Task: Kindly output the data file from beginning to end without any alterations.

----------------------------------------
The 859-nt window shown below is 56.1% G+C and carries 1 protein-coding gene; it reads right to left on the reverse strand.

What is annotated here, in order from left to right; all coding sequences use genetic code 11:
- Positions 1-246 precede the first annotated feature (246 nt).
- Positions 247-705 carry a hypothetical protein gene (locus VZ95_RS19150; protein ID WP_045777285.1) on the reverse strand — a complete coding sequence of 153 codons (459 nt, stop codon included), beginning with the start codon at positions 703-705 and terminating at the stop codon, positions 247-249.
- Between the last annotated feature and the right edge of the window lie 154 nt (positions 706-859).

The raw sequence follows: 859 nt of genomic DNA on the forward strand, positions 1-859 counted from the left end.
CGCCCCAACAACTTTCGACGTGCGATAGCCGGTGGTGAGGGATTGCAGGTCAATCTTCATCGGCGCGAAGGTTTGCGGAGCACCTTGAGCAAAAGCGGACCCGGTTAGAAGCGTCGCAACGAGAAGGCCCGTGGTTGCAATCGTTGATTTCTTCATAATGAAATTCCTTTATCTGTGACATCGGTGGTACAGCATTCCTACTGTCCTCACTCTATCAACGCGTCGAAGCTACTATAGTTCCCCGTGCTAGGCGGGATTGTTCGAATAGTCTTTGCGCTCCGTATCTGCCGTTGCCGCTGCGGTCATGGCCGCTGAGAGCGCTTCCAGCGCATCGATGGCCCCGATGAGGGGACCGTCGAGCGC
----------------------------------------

The 859-nt window shown below is 56.1% G+C and carries 1 protein-coding gene; it reads right to left on the reverse strand.

What is annotated here, in order from left to right; all coding sequences use genetic code 11:
- Positions 1-246 precede the first annotated feature (246 nt).
- Positions 247-705 carry a hypothetical protein gene (locus VZ95_RS19150; protein ID WP_045777285.1) on the reverse strand — a complete coding sequence of 153 codons (459 nt, stop codon included), beginning with the start codon at positions 703-705 and terminating at the stop codon, positions 247-249.
- Between the last annotated feature and the right edge of the window lie 154 nt (positions 706-859).

The raw sequence follows: 859 nt of genomic DNA on the forward strand, positions 1-859 counted from the left end.
CGCCCCAACAACTTTCGACGTGCGATAGCCGGTGGTGAGGGATTGCAGGTCAATCTTCATCGGCGCGAAGGTTTGCGGAGCACCTTGAGCAAAAGCGGACCCGGTTAGAAGCGTCGCAACGAGAAGGCCCGTGGTTGCAATCGTTGATTTCTTCATAATGAAATTCCTTTATCTGTGACATCGGTGGTACAGCATTCCTACTGTCCTCACTCTATCAACGCGTCGAAGCTACTATAGTTCCCCGTGCTAGGCGGGATTGTTCGAATAGTCTTTGCGCTCCGTATCTGCCGTTGCCGCTGCGGTCATGGCCGCTGAGAGCGCTTCCAGCGCATCGATGGCCCCGATGAGGGGACCGTCGAGCGC